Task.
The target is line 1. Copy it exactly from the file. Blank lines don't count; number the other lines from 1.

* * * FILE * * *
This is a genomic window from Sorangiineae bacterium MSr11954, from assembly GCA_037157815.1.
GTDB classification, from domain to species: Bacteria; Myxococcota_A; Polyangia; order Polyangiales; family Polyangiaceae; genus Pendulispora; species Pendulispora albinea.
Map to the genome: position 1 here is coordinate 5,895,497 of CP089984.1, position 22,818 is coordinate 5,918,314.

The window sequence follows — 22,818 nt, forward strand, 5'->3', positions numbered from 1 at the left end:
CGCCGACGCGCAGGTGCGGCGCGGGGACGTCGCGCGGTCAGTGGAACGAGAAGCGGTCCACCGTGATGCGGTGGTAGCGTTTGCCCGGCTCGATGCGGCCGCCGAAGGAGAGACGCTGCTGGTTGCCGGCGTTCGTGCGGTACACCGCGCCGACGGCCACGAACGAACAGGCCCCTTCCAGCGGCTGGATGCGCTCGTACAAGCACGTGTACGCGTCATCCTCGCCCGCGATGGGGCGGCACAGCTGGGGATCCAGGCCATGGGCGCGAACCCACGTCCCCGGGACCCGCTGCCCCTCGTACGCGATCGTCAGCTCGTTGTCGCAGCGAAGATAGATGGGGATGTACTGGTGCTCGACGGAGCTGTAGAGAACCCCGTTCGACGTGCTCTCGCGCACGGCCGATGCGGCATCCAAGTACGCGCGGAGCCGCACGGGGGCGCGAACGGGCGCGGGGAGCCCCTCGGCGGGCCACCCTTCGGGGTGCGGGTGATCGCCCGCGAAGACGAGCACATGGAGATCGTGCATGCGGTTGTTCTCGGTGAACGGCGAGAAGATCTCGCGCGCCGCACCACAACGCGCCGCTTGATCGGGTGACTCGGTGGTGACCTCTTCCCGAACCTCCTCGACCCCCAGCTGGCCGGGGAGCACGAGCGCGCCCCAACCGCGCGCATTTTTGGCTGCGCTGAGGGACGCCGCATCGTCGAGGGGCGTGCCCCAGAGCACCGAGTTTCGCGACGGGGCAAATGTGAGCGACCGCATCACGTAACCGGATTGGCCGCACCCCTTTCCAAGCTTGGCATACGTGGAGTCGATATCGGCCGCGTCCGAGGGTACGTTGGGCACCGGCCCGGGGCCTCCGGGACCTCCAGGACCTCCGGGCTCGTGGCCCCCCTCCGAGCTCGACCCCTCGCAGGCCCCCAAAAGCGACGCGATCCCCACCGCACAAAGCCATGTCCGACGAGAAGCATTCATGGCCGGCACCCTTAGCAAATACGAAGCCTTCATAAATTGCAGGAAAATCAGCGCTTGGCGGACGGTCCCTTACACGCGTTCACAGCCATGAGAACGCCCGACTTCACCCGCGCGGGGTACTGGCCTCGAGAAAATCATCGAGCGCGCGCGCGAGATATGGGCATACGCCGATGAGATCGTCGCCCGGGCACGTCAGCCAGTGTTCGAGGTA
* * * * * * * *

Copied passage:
This is a genomic window from Sorangiineae bacterium MSr11954, from assembly GCA_037157815.1.